Edinburgh has been the capital of Scotland for the last 500 years and more. The 'Athens of the North' is the center of Scottish banking, medicine, architecture, law and publishing. It is the home of Scotland's national museums and the location of the Queen's official residence in Scotland and of the General Assembly of the Church of Scotland. It is also the site of the Edinburgh Festival and Royal Military Tattoo, and the seat of the devolved Scottish government. The city is steeped in national, local and family history, and Alan Stewart's handbook is the perfect guide to it. He takes readers through the story of Edinburgh from the earliest times up to the present day, showing how its colorful history has affected the lives of their ancestors. The many genealogical records of Edinburgh are described in detail, and appendices cover genealogy websites, family history societies, and Edinburgh's many archives, museums, art galleries, castles and palaces.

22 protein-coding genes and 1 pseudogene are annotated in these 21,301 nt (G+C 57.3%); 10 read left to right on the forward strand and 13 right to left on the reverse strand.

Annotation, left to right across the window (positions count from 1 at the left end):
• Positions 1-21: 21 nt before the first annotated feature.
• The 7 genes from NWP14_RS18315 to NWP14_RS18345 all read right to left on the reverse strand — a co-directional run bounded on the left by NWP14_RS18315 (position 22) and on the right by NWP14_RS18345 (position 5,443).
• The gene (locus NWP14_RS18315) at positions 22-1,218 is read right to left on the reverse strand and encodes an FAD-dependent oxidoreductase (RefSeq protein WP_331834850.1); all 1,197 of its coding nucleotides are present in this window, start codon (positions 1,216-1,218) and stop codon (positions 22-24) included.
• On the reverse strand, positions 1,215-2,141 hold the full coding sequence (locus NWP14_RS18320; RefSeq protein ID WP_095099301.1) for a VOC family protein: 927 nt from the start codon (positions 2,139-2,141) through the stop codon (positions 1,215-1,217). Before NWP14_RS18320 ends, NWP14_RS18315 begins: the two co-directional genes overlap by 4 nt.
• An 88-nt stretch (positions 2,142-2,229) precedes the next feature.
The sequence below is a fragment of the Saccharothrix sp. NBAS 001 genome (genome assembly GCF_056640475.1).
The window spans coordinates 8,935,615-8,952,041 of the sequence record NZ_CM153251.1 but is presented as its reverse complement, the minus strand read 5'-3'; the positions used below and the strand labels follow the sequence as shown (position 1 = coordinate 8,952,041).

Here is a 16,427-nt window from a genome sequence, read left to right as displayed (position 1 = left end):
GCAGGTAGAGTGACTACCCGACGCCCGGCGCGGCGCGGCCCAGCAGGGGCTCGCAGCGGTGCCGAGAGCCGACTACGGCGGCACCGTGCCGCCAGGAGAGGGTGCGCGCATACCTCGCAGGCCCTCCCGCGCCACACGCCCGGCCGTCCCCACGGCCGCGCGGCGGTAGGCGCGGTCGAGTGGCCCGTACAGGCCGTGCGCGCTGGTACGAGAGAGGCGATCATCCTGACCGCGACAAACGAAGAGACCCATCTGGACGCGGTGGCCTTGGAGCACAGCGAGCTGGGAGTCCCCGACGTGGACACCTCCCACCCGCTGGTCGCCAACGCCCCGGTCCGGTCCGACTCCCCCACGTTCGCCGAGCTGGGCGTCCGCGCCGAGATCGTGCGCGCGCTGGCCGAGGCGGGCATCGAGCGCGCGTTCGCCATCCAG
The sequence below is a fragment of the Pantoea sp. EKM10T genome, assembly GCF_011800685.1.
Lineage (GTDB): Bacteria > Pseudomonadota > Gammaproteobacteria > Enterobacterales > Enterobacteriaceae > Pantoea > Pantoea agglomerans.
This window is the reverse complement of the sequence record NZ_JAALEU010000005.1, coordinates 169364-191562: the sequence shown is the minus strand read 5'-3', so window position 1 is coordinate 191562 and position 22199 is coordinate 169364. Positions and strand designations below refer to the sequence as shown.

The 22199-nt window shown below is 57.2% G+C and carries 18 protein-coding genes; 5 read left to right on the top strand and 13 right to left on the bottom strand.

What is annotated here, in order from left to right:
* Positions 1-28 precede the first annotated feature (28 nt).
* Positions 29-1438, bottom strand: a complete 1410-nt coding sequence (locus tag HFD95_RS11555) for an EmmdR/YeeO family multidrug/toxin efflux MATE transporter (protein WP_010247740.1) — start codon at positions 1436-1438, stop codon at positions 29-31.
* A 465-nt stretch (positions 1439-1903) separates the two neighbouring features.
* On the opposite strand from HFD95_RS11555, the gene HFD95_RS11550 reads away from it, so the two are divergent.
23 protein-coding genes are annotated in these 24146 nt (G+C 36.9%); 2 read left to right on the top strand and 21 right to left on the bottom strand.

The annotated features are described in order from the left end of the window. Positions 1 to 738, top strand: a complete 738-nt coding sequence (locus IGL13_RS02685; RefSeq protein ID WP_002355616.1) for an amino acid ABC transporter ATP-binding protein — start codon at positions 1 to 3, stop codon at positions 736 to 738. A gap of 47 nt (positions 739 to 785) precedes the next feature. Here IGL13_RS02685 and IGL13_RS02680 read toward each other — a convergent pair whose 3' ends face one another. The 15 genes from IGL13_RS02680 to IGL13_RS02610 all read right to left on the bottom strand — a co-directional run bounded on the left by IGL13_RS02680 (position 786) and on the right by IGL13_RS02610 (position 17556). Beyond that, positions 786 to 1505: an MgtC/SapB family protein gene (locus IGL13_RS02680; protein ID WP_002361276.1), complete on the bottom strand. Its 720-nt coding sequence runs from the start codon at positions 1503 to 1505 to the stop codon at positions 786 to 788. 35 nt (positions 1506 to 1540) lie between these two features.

The first global history of the middle class
While the nineteenth century has been described as the golden age of the European bourgeoisie, the emergence of the middle class and bourgeois culture was by no means exclusive to Europe. The Global Bourgeoisie explores the rise of the middle classes around the world during the age of empire. Bringing together eminent scholars, this landmark essay collection compares middle-class formation in various regions, highlighting differences and similarities, and assesses the extent to which bourgeois growth was tied to the increasing exchange of ideas and goods. The contributors indicate that the middle class was from its very beginning, even in Europe, the result of international connections and entanglements.
Essays are grouped into six thematic sections: the political history of middle-class formation, the impact of imperial rule on the colonial middle class, the role of capitalism, the influence of religion, the obstacles to the middle class beyond the Western and colonial world, and, lastly, reflections on the creation of bourgeois cultures and global social history. Placing the establishment of middle-class society into historical context, this book shows how the triumph or destabilization of bourgeois values can shape the liberal world order.